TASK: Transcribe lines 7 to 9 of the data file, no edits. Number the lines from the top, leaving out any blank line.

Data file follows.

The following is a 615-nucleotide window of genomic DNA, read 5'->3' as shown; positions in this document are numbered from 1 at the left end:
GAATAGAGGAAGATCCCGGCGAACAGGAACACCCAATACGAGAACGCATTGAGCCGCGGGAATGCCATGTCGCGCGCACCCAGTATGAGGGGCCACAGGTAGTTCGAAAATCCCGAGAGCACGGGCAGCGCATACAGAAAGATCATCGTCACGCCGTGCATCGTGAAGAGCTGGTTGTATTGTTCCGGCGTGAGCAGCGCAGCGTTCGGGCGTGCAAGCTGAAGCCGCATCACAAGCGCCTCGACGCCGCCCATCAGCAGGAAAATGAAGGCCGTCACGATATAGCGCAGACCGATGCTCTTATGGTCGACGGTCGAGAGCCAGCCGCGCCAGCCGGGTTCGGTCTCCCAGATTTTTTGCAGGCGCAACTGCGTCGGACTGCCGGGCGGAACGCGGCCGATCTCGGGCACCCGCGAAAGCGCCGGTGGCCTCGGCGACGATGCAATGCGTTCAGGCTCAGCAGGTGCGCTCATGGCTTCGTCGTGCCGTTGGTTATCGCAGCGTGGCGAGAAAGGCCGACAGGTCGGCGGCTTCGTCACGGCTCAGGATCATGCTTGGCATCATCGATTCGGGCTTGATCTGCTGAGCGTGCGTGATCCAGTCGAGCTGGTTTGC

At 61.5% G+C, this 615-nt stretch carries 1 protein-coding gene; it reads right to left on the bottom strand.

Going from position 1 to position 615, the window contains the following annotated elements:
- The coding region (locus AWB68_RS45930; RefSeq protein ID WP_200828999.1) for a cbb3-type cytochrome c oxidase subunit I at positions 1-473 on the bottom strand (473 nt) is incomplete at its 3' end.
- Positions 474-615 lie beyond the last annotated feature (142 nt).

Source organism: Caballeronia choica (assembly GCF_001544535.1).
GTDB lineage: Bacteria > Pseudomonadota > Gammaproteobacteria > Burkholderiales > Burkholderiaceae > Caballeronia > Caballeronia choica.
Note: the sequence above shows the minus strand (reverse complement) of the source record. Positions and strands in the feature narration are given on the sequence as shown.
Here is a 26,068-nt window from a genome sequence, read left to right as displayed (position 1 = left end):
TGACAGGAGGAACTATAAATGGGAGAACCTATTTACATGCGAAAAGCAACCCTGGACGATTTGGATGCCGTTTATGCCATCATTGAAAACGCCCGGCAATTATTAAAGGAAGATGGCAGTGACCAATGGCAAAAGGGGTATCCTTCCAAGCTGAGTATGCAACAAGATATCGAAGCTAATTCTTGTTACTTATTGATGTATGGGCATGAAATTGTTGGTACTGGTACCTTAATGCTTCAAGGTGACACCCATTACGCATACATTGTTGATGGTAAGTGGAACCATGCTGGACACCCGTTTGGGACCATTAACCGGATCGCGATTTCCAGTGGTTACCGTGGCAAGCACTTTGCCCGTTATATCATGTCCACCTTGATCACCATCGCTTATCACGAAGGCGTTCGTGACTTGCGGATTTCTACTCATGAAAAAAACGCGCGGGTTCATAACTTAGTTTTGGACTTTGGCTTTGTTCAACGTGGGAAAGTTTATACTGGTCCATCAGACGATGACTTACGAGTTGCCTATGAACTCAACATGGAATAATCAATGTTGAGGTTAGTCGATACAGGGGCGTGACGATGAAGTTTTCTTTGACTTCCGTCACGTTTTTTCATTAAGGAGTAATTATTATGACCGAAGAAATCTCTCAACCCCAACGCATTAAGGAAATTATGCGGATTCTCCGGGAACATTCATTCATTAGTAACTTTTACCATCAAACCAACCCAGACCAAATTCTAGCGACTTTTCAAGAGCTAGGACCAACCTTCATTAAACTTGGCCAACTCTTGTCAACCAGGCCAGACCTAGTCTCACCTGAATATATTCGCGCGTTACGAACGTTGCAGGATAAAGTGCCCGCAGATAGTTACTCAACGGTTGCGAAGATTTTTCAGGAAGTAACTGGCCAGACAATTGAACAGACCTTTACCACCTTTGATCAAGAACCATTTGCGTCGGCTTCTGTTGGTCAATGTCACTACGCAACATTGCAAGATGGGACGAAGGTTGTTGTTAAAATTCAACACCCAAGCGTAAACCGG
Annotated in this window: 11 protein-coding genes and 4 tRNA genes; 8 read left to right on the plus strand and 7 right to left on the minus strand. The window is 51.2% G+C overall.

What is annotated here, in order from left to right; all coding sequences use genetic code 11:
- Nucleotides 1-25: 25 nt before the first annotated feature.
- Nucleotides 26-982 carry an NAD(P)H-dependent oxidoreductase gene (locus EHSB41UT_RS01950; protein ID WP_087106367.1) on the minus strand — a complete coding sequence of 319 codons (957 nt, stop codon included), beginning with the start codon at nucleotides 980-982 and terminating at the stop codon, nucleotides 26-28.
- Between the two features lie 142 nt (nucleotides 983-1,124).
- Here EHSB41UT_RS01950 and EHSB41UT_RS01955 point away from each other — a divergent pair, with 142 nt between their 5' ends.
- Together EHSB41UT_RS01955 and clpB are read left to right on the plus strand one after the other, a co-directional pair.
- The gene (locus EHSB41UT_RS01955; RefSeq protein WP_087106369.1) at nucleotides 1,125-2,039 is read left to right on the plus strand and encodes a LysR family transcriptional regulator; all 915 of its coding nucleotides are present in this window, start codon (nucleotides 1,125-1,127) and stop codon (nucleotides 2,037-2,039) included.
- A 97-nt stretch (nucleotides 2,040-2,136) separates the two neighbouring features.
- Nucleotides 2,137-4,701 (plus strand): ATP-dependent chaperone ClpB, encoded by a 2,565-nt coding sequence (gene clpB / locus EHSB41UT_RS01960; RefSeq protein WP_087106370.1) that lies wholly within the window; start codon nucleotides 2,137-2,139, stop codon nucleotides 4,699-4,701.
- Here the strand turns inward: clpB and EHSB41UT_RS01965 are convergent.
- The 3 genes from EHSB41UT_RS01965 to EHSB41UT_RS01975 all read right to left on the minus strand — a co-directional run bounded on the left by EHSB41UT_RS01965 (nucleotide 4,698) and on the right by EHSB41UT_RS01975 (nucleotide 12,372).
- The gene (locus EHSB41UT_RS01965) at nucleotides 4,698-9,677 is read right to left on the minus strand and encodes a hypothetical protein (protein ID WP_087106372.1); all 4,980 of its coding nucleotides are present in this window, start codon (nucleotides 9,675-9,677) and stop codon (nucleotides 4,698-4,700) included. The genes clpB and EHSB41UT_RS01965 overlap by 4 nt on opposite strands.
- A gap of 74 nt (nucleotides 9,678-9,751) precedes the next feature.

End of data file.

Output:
Source organism: Caballeronia choica (assembly GCF_001544535.1).
GTDB lineage: Bacteria > Pseudomonadota > Gammaproteobacteria > Burkholderiales > Burkholderiaceae > Caballeronia > Caballeronia choica.
Note: the sequence above shows the minus strand (reverse complement) of the source record. Positions and strands in the feature narration are given on the sequence as shown.